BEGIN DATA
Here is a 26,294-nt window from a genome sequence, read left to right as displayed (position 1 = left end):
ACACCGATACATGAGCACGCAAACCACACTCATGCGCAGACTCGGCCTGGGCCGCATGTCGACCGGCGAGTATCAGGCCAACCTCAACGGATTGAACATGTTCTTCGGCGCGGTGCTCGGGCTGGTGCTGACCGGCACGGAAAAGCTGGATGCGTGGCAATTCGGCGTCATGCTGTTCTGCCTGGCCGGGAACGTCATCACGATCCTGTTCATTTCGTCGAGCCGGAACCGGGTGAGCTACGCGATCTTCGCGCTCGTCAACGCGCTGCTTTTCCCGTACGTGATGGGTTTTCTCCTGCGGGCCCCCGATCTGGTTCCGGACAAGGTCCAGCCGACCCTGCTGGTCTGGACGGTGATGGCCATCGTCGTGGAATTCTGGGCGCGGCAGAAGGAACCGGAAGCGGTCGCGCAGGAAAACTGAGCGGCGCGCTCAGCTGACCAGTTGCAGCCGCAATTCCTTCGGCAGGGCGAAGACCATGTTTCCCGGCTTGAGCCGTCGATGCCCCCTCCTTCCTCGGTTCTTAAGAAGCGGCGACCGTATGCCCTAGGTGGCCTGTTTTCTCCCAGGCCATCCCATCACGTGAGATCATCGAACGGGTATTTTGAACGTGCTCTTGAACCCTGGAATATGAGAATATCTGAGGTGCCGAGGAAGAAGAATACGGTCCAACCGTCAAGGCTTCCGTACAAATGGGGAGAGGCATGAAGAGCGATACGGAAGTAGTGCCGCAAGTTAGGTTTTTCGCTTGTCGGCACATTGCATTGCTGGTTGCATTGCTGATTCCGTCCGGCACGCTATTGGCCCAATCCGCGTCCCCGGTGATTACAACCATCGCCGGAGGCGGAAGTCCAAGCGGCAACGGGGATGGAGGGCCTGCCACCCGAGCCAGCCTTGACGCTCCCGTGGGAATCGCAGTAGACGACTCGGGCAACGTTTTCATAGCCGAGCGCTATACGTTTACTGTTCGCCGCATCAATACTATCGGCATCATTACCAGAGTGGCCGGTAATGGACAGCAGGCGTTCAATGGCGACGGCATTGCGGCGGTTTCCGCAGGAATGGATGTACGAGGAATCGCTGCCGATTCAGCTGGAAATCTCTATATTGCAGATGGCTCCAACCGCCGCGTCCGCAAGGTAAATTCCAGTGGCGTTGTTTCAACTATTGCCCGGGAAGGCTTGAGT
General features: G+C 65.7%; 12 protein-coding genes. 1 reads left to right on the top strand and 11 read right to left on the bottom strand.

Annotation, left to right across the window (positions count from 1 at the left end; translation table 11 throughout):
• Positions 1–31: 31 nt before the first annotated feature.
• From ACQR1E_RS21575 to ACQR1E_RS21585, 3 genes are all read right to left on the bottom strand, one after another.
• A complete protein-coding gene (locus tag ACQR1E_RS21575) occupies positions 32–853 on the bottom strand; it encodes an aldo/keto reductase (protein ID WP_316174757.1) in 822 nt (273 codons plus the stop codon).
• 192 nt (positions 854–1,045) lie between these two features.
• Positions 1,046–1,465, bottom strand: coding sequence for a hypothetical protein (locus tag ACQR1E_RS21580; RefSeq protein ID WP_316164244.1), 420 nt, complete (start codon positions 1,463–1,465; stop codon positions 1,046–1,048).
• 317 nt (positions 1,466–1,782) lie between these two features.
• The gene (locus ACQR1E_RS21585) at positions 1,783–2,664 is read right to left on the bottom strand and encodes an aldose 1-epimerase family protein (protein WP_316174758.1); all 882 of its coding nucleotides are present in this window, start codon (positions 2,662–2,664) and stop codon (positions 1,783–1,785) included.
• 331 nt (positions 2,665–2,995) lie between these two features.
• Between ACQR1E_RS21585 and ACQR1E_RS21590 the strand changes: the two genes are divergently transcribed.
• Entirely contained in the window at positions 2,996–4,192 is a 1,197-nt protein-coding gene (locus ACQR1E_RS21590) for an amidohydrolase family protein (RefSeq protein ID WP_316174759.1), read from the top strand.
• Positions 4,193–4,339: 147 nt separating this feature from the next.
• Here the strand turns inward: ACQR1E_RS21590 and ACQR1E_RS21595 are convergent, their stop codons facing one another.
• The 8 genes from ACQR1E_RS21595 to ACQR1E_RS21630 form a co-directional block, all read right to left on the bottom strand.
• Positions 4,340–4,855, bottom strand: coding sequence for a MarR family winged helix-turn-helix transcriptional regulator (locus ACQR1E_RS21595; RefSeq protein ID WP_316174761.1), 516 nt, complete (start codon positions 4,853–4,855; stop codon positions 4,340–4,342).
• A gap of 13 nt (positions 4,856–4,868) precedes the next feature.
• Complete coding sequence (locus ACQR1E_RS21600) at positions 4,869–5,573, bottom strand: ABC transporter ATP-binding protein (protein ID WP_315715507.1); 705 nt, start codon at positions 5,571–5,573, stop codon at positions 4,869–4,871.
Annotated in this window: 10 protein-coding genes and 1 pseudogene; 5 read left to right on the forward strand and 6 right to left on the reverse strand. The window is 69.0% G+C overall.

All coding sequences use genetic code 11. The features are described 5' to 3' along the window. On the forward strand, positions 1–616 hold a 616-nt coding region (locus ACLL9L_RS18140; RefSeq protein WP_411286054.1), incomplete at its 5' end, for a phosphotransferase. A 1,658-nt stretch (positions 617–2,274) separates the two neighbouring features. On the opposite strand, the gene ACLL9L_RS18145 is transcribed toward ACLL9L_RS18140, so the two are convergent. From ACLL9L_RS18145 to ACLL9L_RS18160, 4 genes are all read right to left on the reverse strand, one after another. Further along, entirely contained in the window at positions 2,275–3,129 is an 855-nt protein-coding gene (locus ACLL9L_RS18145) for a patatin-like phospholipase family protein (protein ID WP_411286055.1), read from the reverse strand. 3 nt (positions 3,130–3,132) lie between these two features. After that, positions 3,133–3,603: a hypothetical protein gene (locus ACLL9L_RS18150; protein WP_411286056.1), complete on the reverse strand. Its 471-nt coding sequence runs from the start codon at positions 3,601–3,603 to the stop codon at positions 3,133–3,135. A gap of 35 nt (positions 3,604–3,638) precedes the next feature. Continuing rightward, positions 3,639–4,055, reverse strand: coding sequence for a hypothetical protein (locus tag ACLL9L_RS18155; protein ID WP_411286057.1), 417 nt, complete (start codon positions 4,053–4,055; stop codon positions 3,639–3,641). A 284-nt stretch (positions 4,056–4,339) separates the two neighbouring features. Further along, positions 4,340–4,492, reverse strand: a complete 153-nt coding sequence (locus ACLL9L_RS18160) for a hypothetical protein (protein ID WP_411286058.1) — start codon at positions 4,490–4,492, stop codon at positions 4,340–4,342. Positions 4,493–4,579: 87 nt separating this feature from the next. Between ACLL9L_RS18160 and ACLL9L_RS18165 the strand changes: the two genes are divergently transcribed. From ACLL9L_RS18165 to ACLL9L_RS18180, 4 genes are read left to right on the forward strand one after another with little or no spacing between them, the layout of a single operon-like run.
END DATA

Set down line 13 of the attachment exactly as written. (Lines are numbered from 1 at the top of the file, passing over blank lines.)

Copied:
• Between ACQR1E_RS21585 and ACQR1E_RS21590 the strand changes: the two genes are divergently transcribed.